Painful Sexual Intercourse

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Sexual intercourse is meant to be fun filled and enjoyed by the two partners; however, some couple finds it painful and most times try to avoid having sex, this situation is known as dyspareunia in medical parlance. Dyspareunia is a term used for pain felt in the pelvis during or after sexual intercourse. It can affect men, but is more common in women.

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Superficial dyspareunia
This is pain felt in the vulva, at the vaginal entrance (introitus) and the lower part of the vagina. It typically begins with penetration or very early on after intercourse has begun, and is sore and instant. It is usually quickly relieved by stopping penetration, although you may be sore to the touch afterwards for a little while. The causes of superficial dyspareunia are usually local problems of the vaginal and perineal skin (the perineum is the area of skin between the vaginal opening and the back passage).
Deep dyspareunia
This is the pain felt deeper in the pelvis during or after intercourse. It can also spread to involve the fronts of the thighs. It may be sharp or dull, may stop when penetration stops or can continue for minutes or even hours. The causes of this type of pain usually lie rather deeper in the pelvis.
Causes of superficial dyspareunia are:
skin bridge: formation of a little bridge of scar tissue at the very back of the vaginal entrance (introitus) is common after childbirth, particularly if you have had a cut between the vagina and back passage (anus) – a procedure called episiotomy.
Intact hymen: it is a membrane that lines the vaginal opening. Early in your sex life the hymen is broken down by the act of having sex.
Vaginismus: is a powerful and often painful contraction of the muscles around the entrance to the vagina (the pubococcygeal muscles), which makes penetration painful or impossible.
Female genital mutilation: female genital mutilation, also referred to as female circumcision, involves varying degrees of mutilating surgery to the external genitalia of a woman.
Vaginal abnormalities: abnormalities of the vagina itself make sex painful or even impossible. These include pieces of extra tissue inside the vagina which are present at birth.
Causes of superficial and deep dyspareunia
Vaginal trauma: the vagina is pretty flexible and strong and usually recovers well from the stretch and (sometimes) small tears of childbirth. However, more significant trauma to the vagina – for example, from traumatic childbirth or mutilation – can lead to scarring, and then to pain and difficulty during sex (intercourse).
Vaginal or genital infection: infections of the vagina and the area around it cause inflammation of the tissues and so commonly cause pain on having sex. Infection may be with thrush, with viruses such as herpes, and with germs (bacteria).
Vaginal dryness: some pain during sex is due to lack of lubrication, meaning that the vagina is too dry. Normally, the vagina produces secretions which keep it moist, and these increase during sexual arousal. If there is no enough foreplay, or you are not aroused enough, you may not produce enough secretions to make penetration comfortable.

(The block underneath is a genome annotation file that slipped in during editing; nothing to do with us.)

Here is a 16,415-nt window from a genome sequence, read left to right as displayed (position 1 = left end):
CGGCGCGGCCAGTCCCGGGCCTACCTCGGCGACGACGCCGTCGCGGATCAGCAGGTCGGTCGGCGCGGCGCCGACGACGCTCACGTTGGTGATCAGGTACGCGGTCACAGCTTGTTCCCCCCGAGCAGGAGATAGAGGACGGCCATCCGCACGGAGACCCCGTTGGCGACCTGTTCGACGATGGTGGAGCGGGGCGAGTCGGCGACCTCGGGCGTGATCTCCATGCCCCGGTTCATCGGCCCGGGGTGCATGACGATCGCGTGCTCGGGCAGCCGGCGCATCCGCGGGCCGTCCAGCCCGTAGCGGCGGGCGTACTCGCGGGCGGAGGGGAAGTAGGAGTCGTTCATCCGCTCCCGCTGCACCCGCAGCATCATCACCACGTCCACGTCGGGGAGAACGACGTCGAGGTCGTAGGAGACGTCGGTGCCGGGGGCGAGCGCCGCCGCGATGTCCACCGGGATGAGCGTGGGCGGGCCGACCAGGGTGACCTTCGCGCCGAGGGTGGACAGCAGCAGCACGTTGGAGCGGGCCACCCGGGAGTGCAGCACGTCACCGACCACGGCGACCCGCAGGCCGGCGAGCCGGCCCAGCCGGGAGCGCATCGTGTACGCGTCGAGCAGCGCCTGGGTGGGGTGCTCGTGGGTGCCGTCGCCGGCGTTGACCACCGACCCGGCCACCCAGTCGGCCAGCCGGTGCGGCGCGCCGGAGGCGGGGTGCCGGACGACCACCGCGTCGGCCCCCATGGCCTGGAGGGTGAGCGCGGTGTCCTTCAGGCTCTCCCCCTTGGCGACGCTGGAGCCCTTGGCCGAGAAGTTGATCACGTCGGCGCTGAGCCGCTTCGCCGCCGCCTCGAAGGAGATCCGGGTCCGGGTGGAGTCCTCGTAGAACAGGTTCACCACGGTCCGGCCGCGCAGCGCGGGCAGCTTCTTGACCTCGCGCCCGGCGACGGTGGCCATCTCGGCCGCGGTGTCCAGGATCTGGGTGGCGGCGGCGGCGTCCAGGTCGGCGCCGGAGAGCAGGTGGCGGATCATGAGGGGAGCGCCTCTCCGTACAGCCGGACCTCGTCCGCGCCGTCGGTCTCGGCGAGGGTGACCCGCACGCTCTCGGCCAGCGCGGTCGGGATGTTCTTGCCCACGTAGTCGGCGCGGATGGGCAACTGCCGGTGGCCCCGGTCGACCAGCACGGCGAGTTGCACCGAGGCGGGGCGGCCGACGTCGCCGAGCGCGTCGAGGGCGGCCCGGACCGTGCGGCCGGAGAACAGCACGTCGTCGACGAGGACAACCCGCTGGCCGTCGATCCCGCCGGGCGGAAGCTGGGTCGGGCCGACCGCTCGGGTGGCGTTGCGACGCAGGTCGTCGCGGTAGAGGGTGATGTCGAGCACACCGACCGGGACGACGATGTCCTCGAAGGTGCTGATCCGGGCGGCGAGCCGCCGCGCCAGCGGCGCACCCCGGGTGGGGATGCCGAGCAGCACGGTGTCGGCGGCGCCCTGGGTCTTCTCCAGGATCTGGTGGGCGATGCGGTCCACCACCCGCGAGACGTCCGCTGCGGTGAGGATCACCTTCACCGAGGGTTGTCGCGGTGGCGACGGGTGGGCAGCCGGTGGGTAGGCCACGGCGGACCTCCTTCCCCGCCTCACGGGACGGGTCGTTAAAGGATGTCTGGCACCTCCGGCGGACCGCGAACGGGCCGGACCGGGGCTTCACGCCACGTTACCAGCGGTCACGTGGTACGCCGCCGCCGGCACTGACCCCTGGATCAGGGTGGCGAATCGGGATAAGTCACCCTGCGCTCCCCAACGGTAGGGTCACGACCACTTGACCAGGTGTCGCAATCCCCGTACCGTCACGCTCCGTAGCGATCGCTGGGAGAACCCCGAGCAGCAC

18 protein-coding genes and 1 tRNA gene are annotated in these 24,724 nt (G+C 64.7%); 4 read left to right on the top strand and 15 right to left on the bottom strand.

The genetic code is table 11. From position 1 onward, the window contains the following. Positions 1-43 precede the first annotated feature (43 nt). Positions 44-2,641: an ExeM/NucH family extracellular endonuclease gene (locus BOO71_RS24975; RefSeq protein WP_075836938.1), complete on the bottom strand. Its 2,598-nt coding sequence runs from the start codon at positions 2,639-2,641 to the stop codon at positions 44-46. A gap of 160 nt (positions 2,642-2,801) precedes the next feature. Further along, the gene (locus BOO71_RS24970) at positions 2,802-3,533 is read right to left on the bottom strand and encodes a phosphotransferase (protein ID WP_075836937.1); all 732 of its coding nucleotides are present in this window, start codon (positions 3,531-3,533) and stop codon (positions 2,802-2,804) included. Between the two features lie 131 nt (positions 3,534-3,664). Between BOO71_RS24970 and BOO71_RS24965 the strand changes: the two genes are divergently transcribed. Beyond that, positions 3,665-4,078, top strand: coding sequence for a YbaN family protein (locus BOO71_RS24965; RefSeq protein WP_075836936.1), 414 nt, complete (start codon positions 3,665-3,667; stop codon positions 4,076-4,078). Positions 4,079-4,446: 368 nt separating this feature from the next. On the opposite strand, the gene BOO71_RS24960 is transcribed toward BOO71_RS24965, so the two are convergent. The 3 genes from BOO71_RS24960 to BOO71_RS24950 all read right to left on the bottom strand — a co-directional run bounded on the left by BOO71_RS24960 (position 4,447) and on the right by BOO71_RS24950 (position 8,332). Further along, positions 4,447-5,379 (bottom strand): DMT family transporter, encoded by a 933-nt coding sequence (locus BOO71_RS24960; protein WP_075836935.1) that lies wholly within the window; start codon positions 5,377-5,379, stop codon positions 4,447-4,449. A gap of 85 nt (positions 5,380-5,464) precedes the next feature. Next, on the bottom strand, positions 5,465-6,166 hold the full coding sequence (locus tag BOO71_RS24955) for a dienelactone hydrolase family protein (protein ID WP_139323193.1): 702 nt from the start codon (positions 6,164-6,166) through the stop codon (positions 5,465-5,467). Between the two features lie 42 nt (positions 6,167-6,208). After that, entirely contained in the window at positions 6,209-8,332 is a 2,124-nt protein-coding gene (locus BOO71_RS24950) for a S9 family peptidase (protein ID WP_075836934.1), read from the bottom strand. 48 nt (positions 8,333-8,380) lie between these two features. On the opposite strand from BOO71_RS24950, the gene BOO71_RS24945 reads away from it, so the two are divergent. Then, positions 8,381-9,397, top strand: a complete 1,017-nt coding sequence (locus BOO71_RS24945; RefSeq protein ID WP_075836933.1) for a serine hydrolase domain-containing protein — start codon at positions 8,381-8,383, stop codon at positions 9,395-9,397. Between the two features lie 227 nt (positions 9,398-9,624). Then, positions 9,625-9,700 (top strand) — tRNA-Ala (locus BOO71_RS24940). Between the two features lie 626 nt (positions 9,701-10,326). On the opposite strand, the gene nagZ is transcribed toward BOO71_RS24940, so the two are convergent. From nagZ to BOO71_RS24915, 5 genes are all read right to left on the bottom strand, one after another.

Some drugs can cause vaginal dryness, including some contraceptive methods like the intrauterine system (IUS).

Vaginal dryness is also associated with a condition called Sjögren’s syndrome, in which the body’s secretions are generally rather reduced; it is also associated with rheumatoid arthritis. Finally, pregnancy itself can make the vagina dry during intercourse.
Vaginal atrophy: after the menopause the levels of hormones in your body fall – particularly the level of oestrogen. Oestrogen is the hormone that keeps the vaginal wall strong and resistant. It increases the blood supply and the level of secretions and makes the wall softer and more stretchy. Therefore, when oestrogen levels fall after the menopause, the tissues become thinner, less stretchy and less well lubricated. Sometimes they can become as fragile and delicate as the vaginal tissues of young girls (who have not yet reached puberty and started their periods). The reason for these changes is quite logical: nature does not expect postmenopausal women to try to have sex, as they cannot have babies.
Cervical pain: the neck of the womb (cervix) should not normally be painful. However, if can become infected by many of the organisms which can infect the vagina – particularly herpes. If the cervix becomes inflamed then knocking it with the penis during sex may cause deep pain in the pelvis and sometimes across the fronts of the thighs. The cervix may also become tender and sensitive if you have an intrauterine contraceptive device, particularly if it is sitting a little too low.
Risk factors:
It occurs most frequently in:
Sexually inexperienced person
Peri- or post-menopausal person
Treatment
Treatment should be directed at the underlying cause:
Vaginal lubricants, local anaesthetic or pelvic relaxation exercises may also be helpful to break the cycle of spasms in women with vaginismus.
Hormone replacement therapy (HRT) can help symptoms associated with the climacteric, including atrophic vaginitis.
Surgery is required for pelvic masses and sometimes to remove chronically infected tubes or to clear endometriosis or adhesions.
In conclusion, the doctor must take a positive and sympathetic approach to get the best results, as there is often a combination of physical and psychological problems. Great care with internal examination is essential.

 



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